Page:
There seems to be room in the sandbox for lots of people to play.
Recent recesses have seen the NLRB dominate the discourse over the do’s and don’ts when it comes to social media and employment law. But another federal body wants to come and play too.
The EEOC, responsible for enforcing all Title VII obligations, recently held an open meeting to discuss how the use of social media by employers, employees, and applicants may implicate equal employment opportunity laws. According to an EEOC press release, Chair Jacqueline Berrien noted that "[t]he increasing use of social media in the 21st century workplace presents new opportunities as well as questions and concerns. . . . This meeting has helped the EEOC understand how social media is being used in the employment context and what impact it may have on the laws we enforce and on our mission to stop and remedy discriminatory practices in the workplace."
Among the highlights gleaned from the open meeting:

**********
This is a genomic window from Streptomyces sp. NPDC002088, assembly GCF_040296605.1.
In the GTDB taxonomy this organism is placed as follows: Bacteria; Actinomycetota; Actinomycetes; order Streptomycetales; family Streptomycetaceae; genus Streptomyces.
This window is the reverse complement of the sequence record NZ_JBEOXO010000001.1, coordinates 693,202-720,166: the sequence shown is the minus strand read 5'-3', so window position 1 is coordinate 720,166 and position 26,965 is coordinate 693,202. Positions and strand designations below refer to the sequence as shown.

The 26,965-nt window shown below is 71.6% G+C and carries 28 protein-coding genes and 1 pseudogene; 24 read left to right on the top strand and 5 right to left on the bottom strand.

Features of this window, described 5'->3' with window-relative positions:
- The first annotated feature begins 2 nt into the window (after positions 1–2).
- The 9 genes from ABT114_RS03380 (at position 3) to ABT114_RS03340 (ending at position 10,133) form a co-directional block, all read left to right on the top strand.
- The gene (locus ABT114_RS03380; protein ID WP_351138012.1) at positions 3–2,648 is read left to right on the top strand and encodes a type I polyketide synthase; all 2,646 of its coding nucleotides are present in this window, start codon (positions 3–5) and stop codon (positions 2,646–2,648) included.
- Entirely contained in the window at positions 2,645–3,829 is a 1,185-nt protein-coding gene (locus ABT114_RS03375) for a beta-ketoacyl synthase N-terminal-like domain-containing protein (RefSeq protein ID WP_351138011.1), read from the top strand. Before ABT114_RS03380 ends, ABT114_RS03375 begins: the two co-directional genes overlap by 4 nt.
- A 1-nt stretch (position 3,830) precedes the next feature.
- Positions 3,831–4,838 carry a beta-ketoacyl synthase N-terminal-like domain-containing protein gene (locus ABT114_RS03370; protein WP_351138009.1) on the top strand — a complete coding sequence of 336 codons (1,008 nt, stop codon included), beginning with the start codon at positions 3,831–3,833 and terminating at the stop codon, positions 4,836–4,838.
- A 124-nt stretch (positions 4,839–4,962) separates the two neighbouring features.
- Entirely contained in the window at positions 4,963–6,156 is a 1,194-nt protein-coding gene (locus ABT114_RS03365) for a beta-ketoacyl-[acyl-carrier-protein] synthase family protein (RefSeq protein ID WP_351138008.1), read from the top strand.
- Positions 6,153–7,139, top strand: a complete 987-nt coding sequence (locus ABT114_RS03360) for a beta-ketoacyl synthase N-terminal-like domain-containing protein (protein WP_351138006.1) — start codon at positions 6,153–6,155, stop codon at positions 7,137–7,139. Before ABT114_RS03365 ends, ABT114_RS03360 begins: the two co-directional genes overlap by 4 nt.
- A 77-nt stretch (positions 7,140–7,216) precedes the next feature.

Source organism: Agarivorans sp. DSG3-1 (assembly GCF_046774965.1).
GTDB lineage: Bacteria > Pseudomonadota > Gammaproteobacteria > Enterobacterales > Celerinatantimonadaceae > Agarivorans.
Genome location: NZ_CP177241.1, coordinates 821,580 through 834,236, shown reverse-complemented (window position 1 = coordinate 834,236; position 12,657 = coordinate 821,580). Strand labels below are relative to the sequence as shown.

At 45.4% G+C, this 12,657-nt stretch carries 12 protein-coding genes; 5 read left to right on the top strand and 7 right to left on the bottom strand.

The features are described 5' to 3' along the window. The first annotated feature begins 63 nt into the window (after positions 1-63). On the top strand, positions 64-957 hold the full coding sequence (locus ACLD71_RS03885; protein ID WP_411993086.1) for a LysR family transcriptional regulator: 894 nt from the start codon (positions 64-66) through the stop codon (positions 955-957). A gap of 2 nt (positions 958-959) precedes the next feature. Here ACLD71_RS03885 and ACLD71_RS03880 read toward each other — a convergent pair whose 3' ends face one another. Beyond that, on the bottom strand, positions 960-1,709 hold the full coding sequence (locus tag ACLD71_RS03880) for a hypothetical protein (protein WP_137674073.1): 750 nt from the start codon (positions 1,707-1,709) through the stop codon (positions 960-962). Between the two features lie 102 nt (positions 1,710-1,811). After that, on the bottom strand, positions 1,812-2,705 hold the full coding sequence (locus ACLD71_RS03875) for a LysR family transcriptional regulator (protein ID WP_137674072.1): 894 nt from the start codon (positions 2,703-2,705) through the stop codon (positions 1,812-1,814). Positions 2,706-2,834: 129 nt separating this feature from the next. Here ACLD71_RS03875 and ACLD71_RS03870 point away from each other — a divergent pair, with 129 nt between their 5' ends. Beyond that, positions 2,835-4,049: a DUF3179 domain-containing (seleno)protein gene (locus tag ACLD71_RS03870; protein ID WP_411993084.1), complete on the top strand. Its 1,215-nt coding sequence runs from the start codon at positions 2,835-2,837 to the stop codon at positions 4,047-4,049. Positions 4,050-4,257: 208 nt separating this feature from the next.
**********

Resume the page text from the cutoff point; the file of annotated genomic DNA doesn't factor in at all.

77% of companies reported in a 2013 survey that they used social networking sites to recruit candidates. While there may be salutary purposes in doing so, inappropriate uses of the information obtained could lead to discriminatory intent and impact against protected classes.
Laws prohibiting employers from demanding social media account passwords continue to be a hot issue.
Harassment and discrimination through social media – even away from the work site – is still problematic for employers.
Potential liability exists for companies when their employees engage in inappropriate social media activity using employer-owned devices and accounts.
There continue to be emerging rules on the discoverability of private social media communications in employment lawsuits.
Employer Take Away: What should you as an employer take away from this development?
There will be public comments submitted to the EEOC in response to its open forum, and more than likely some guidance will eventually be issued by the EEOC to help employers navigate many of these issues. Until then, your company would be wise to continue to stay ahead of the curve in how it implements its employment policies and practices, and not end up in the corner crying because the federal government threw sand in its eyes.